Chickens are dumb…right?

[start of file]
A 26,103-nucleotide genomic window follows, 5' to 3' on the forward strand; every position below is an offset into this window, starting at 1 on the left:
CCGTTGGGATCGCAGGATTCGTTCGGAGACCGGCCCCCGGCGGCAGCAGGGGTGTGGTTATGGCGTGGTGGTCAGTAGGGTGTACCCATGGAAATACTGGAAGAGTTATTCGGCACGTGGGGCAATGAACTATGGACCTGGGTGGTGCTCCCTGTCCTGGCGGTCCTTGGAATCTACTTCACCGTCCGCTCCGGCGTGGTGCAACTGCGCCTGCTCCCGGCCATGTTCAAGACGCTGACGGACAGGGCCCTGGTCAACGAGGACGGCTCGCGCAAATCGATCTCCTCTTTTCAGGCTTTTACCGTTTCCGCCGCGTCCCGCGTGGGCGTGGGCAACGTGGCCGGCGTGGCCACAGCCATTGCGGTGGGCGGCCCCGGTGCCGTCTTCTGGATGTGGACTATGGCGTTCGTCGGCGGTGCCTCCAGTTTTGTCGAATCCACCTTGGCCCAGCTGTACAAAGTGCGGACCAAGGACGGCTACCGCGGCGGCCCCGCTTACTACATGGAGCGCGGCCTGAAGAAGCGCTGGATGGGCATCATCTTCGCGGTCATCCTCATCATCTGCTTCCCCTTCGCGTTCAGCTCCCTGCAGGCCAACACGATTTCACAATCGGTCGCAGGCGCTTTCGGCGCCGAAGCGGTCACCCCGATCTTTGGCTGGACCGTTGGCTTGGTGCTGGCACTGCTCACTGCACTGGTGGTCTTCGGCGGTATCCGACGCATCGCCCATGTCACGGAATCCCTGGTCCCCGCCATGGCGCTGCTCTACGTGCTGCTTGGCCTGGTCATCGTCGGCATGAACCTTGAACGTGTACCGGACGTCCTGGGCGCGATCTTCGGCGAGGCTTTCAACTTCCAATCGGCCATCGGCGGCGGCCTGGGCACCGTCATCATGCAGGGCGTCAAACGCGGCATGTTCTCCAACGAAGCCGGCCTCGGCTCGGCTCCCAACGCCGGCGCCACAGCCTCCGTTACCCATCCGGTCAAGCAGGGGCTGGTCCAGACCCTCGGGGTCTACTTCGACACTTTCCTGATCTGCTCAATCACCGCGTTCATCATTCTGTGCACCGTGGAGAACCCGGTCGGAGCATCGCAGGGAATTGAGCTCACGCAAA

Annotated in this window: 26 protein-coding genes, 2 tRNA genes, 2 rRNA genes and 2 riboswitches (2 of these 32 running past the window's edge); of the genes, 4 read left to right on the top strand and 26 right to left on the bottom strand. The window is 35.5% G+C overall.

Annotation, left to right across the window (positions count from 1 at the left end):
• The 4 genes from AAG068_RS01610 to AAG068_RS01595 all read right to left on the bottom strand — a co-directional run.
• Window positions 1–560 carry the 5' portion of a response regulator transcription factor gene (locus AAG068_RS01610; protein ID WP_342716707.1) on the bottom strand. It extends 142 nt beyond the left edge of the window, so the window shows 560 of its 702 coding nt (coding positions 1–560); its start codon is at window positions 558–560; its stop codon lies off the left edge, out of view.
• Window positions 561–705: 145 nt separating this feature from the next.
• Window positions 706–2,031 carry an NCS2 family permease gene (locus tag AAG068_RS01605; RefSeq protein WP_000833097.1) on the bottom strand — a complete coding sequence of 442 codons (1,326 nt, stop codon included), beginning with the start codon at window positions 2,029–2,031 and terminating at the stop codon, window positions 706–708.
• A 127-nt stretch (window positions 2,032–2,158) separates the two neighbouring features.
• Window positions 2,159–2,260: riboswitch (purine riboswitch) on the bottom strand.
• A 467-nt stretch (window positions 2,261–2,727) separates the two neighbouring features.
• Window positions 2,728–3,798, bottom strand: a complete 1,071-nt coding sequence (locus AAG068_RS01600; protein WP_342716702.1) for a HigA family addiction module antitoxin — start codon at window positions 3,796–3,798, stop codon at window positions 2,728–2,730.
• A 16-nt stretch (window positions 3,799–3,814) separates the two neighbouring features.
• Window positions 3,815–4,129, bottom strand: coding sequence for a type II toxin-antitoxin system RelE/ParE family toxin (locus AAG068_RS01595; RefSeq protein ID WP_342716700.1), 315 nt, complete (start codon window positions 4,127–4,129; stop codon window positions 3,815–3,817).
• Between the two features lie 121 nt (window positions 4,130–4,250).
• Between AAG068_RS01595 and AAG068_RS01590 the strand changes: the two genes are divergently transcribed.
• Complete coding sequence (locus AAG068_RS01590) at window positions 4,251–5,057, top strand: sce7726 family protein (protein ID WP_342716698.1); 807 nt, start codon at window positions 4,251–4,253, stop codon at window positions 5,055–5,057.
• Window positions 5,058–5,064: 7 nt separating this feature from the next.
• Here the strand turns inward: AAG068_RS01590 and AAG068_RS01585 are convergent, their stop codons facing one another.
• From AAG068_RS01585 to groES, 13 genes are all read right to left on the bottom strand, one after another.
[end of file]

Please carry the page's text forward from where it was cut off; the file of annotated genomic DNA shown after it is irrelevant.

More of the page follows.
Contrary to popular belief, chickens may not be just mindless, anxious remnants of once mighty and fearsome prehistoric predators. Lori Marino (2017) driven by curiosity, went on a mission to find out more about the intellectual potential of the modern domestic chicken (Gallus domesticus). Her findings will surprise some as, it has been found for example, that besides the obvious physical changes modern farm chickens present, that much of the instinctive behavioural repertoire of their ancestors has been preserved. Among these, the fear of predation. This as opposed to other domesticated animals like dogs and cats, who show significantly less prey related behaviours. It was also found that their sensory spectrum is far greater than some think. The beak for example, a seemingly hard, lifeless extension of the anatomy, appears to have extensive sensory capability and can be highly sensitive. The article also outlines chickens’ ability to interpret space and time, anticipating where meals will be at a certain time of day. They furthermore have been found to show uniquely individual characteristics, and are not always inclined to just mimic their peers.